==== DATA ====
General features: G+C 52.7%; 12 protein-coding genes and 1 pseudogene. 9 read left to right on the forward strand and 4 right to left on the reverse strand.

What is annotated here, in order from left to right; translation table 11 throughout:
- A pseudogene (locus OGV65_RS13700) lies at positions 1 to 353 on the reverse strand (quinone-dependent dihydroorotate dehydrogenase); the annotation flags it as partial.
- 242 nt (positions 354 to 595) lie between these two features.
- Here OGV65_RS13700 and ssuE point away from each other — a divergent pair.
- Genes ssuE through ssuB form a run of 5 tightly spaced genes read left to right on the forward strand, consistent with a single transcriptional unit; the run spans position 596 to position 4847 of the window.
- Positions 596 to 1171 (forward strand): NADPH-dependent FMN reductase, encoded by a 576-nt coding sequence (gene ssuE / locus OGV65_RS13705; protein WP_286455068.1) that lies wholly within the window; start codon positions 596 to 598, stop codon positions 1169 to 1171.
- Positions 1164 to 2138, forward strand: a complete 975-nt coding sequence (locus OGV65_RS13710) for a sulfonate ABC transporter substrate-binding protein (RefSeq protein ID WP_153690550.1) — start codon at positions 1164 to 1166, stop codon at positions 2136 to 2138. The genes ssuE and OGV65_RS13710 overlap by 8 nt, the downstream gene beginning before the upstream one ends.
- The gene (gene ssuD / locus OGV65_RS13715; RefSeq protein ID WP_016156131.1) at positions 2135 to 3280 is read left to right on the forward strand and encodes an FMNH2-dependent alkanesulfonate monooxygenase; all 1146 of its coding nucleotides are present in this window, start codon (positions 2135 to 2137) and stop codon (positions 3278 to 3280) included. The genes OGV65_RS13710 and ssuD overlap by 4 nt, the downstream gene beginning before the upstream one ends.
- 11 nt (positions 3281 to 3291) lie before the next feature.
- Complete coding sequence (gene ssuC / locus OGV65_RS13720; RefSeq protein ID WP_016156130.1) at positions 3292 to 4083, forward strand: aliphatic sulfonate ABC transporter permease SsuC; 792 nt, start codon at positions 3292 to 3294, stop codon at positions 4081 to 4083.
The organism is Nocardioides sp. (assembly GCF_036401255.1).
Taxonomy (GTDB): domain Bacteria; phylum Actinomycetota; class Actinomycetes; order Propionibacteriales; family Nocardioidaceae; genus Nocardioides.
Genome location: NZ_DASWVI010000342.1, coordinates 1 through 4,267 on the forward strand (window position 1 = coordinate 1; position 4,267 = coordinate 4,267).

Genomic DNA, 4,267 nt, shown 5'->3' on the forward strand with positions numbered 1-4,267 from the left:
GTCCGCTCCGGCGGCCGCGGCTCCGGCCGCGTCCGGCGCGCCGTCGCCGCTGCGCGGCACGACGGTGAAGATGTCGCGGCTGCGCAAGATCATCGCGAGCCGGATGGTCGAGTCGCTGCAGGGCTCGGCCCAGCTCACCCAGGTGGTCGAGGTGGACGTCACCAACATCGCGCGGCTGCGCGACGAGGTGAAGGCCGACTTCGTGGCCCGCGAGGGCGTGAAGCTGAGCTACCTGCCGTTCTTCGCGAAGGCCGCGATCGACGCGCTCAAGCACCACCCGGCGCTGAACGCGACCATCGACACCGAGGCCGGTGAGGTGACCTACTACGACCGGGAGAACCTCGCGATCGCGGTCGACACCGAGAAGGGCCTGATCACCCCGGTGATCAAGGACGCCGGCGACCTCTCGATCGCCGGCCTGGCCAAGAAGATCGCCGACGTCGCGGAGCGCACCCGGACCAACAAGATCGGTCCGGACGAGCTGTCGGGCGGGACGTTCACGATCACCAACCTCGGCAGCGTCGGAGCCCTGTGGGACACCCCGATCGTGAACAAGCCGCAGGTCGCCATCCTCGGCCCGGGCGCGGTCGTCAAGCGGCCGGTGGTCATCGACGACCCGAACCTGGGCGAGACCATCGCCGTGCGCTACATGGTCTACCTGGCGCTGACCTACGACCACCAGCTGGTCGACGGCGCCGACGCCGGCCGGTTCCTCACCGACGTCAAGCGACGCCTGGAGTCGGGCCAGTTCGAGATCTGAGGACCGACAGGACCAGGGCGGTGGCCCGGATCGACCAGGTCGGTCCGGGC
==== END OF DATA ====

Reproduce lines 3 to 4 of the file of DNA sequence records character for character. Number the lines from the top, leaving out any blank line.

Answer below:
- A pseudogene (locus OGV65_RS13700) lies at positions 1 to 353 on the reverse strand (quinone-dependent dihydroorotate dehydrogenase); the annotation flags it as partial.
- 242 nt (positions 354 to 595) lie between these two features.